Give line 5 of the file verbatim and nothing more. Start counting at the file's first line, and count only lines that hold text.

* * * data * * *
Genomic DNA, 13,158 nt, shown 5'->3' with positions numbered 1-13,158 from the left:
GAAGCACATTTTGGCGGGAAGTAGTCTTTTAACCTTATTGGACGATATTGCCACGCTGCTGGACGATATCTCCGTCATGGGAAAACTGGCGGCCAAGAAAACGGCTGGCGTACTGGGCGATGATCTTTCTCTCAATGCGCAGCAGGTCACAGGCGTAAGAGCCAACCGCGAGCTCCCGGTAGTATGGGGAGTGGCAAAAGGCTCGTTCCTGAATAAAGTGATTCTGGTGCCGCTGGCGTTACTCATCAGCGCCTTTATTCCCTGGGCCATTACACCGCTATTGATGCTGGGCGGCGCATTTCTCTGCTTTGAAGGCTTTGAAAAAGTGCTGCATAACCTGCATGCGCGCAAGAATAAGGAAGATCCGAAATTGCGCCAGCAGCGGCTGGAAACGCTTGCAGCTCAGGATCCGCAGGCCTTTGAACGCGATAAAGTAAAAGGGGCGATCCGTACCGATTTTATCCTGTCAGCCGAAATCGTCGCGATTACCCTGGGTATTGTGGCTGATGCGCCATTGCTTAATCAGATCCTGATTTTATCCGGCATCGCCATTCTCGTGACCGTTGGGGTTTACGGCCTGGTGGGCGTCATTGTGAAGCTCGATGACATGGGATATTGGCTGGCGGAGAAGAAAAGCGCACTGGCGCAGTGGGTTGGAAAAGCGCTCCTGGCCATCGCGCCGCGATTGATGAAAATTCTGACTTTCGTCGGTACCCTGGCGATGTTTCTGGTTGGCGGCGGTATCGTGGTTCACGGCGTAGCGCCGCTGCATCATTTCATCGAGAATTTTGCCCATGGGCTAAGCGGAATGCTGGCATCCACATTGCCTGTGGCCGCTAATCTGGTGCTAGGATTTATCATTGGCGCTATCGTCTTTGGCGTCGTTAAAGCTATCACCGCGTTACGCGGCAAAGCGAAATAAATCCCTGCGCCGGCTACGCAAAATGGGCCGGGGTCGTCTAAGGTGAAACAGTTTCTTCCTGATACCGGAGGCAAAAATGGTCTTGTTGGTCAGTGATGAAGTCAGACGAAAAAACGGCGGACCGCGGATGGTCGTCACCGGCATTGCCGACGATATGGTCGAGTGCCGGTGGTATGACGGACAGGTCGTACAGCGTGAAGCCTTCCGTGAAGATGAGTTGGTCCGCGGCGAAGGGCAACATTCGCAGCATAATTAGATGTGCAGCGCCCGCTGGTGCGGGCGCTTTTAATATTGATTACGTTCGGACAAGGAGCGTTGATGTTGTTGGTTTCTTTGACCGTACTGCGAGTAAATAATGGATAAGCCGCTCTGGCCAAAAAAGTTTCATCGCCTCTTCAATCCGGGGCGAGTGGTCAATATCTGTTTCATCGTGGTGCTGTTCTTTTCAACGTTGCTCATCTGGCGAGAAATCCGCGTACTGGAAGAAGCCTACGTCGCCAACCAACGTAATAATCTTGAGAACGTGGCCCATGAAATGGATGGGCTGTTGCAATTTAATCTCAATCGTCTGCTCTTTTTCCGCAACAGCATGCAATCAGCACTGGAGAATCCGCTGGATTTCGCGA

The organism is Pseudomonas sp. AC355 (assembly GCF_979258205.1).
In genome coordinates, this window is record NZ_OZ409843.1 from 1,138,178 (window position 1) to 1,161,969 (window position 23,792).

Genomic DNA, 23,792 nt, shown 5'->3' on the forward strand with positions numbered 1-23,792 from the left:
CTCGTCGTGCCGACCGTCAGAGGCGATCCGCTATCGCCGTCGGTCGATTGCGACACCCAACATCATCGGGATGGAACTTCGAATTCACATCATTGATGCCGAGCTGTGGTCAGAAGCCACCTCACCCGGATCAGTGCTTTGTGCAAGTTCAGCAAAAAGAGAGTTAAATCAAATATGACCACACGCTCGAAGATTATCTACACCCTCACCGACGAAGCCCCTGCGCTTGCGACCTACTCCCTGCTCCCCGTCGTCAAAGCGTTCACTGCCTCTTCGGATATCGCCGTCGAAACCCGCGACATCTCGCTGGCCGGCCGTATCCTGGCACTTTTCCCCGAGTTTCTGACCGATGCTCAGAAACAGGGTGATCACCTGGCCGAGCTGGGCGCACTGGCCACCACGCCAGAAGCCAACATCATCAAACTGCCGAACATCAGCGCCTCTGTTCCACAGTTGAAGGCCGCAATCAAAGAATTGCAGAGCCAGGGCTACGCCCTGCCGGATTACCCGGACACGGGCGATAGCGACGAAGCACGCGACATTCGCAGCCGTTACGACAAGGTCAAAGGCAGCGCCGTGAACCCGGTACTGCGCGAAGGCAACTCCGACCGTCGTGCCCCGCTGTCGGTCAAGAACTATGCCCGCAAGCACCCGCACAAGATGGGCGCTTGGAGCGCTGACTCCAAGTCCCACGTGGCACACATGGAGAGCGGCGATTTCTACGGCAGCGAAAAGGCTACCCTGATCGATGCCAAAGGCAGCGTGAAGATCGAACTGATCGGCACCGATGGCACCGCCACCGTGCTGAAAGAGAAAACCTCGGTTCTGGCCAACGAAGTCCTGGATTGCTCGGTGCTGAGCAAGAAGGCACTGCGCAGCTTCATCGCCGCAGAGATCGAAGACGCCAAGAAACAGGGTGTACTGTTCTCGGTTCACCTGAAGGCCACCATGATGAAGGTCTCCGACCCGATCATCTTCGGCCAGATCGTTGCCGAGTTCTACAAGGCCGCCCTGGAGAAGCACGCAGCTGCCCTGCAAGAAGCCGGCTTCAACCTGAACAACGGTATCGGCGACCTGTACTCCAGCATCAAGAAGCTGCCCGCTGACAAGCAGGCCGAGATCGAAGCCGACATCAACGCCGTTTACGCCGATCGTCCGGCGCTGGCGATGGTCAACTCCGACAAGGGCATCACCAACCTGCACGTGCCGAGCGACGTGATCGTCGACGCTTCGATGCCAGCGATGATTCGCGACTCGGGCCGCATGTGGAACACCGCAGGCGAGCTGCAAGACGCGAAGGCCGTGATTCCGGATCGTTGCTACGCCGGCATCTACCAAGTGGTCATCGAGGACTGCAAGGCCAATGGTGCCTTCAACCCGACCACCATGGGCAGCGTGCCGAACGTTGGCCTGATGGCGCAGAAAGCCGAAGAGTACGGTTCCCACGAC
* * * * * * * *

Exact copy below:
Genomic DNA, 23,792 nt, shown 5'->3' on the forward strand with positions numbered 1-23,792 from the left: